Ray Optics and Optical Instruments

Convex Lens

Ever since childhood, lenses have always fascinated us. We can use them for anything from examining small objects to focusing the rays of the sun. Similarly, convex lenses are no less interesting. They are usually made of glass or transparent plastic. It has at least one surface which curves outwards much similar the exterior of a sphere. Moreover, you will notice that out of all the lenses, a convex lens is the most common one because it has multiple uses. So, through this article, we will focus on the definition, types, its difference from concave lens, functions, uses and more. Thus, all you need to know about these lenses is given right here. Read on to find out.

convex lens

Definition of Convex Lens

An optical lens is usually composed of two spherical surfaces. If those surfaces are bent outwards, then we call that lens a biconvex lens or simply convex lens.  These lenses are thicker at the centre and thinner at the edges.

Moreover, this kind of lenses has the ability to converge a beam of light coming from outside and focus it to a point on the other side. We call this point as the focus. Further, the distance which is between the centre of the lens to the focus is known as the focal length of the convex lens.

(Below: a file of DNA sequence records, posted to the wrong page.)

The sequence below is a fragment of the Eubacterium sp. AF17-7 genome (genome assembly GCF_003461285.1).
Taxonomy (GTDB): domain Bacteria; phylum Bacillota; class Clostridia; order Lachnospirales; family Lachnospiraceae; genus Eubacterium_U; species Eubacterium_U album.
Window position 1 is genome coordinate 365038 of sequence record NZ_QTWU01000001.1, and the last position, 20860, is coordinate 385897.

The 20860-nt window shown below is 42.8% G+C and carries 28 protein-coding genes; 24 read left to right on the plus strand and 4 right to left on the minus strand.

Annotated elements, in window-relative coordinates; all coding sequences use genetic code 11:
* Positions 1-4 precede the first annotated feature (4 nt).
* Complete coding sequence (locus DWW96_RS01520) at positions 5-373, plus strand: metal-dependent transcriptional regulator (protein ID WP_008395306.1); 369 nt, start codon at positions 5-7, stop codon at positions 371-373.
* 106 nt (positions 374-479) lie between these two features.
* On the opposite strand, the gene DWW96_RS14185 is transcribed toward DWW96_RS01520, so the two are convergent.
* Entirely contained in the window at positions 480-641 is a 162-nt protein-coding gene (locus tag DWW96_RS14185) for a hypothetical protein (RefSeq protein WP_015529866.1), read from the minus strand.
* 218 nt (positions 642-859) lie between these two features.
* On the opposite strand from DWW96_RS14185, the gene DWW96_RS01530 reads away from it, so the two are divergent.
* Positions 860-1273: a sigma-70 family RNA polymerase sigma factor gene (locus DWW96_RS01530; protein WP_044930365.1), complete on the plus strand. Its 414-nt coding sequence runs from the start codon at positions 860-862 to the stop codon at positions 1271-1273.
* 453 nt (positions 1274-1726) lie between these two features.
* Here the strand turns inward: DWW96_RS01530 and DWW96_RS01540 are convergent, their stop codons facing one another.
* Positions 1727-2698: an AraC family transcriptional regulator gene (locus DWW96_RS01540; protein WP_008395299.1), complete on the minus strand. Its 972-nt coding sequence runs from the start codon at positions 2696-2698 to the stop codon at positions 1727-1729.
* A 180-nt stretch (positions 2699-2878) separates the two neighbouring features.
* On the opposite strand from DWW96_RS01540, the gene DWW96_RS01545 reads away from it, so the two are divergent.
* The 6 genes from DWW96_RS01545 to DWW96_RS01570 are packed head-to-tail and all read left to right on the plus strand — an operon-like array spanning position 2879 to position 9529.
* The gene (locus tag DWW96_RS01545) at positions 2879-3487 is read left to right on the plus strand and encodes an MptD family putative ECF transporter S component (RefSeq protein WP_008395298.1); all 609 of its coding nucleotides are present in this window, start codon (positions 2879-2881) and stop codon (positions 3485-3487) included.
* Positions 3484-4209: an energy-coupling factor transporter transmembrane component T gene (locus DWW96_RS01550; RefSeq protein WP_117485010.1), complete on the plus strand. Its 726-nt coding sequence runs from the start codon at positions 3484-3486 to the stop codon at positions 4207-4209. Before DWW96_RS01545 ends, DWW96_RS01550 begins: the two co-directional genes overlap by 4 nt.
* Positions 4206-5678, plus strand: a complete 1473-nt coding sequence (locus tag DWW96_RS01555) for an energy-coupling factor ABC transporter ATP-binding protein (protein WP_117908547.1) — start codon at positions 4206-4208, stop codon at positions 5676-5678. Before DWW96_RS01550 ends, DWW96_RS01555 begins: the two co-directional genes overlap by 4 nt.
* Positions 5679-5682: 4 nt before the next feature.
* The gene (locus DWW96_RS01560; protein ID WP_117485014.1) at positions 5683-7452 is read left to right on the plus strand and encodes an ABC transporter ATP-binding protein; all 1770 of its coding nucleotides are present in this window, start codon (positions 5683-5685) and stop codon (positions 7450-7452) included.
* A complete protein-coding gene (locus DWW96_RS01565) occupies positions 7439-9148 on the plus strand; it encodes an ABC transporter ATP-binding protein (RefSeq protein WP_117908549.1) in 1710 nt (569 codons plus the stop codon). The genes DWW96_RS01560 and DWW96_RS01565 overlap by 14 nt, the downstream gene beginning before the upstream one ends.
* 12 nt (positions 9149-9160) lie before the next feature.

But, if one of the surfaces is flat and the other is convex, then we will call it a plano-convex lens. In addition, we also call a convex lens a converging lens as it converges a parallel beam of light on a point which we call the principal focus.

Types of Convex Lens

There are basically three types of these lenses, they are the plano-convex lens, the double convex lens, and finally, concave-convex lens. We will now look at them in detail. Firstly, a plano-convex lens curves outwards from one side and the other side is plain.

The positive focal length elements have one spherical surface and one flat surface. The design of these lenses are for infinite parallel light use in non-critical applications. Moreover, these optical lenses are for all-purpose focusing elements.

After that, we have a double convex lens which curves outside from both sides. We also refer to it as a biconvex lens or just convex. Further, they have a shorter focal length than plano-convex lenses of equal diameter and surface radius.

As many optical devices need longer focal lengths, the double convex lenses are more preferable. We use them for projector, monocular, telescope, cameras and more. Further, it creates the virtual image for the human eye and the real image for photography. Next, we have a concave-convex lens which curves inwards from one side and outwards from one side. We use it to balance out the spherical aberrations which the other lenses cause. Moreover, we also use it to control the laser beam. In other words, it is a combination of one convex lens and one concave lens.

Uses of Convex Lens

We use these types of lenses for a wide range of purposes in our daily lives. For instance, the prime example is the lens in the human eyes. This is the most common use of lens which helps us in seeing better.